onsdag den 17. april 2013

The Storming of Versailles

The Palace of Versailles was stormed during what is also known as "the Women's March". In Paris the high bread prices and general shortage of bread had culminated with the already strained tension and the increasing unpopularity of the monarchy. On October 5 1789 women had gathered at the market place and the tension manifested in a march on the royal palace itself. The women wanted to demand bread from their sovereign and began the 21 kilometres walk to Versailles. The riot began at the marketplace known as Faubourg Saint-Antoine but as when the women made their way through Paris other women from different marketplaces joined the march. They were armed with normal kitchen tools such as kitchen blades and forced several churches to ring their bells. The mob entered the Hotel de Ville where they demanded bread and arms. When the crowd reached the outskirts of Pairs it had grown to almost 10.000 people - many men had joined the movement as well. The Hotel de Ville was ransacked before the crowed moved on.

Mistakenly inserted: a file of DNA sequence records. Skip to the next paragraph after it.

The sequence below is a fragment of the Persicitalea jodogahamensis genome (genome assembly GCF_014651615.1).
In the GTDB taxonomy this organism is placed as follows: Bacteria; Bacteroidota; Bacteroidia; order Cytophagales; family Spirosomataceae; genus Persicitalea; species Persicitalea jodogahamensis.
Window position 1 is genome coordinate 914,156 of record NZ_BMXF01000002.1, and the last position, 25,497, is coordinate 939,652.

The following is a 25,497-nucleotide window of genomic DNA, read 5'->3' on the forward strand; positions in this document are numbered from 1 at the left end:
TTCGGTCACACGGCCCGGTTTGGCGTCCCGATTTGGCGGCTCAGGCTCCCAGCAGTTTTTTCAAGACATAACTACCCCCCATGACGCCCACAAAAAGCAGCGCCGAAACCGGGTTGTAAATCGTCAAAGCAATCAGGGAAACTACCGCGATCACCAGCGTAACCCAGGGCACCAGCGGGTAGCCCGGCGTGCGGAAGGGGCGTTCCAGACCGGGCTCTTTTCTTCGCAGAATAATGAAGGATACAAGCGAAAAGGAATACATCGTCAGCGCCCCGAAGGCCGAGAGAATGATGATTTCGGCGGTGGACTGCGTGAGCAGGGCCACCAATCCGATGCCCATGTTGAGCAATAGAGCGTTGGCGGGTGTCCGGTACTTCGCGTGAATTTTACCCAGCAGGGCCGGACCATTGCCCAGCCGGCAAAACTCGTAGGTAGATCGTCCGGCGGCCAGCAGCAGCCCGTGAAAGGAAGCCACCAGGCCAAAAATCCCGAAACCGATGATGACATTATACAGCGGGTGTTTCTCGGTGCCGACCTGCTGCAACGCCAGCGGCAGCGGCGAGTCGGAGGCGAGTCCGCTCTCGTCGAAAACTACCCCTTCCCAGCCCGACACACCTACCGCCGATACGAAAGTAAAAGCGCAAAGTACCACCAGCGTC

Several National Guardsmen who had heard of the march assembled at the Place de Grève where they were met by their commander, the Marquis de Lafayette. But the Marquis soon discovered that the majority of the guardsmen supported the rioters cause and soon began to threat with desertion. Lafayette was commanded to lead the troops - it was better to have reluctant soldiers who still followed command than to face a heavily armed group of soldiers who knew how to fight. Lafayette quickly dispatched a messenger to Versailles with a warning of the awaiting crowd and the advice to the King that he should voluntarily go to Paris to calm down his people. At four o'clock 15.000 armed guardsmen and 7.000 latecomers headed for Versailles led by a nervous Lafayette.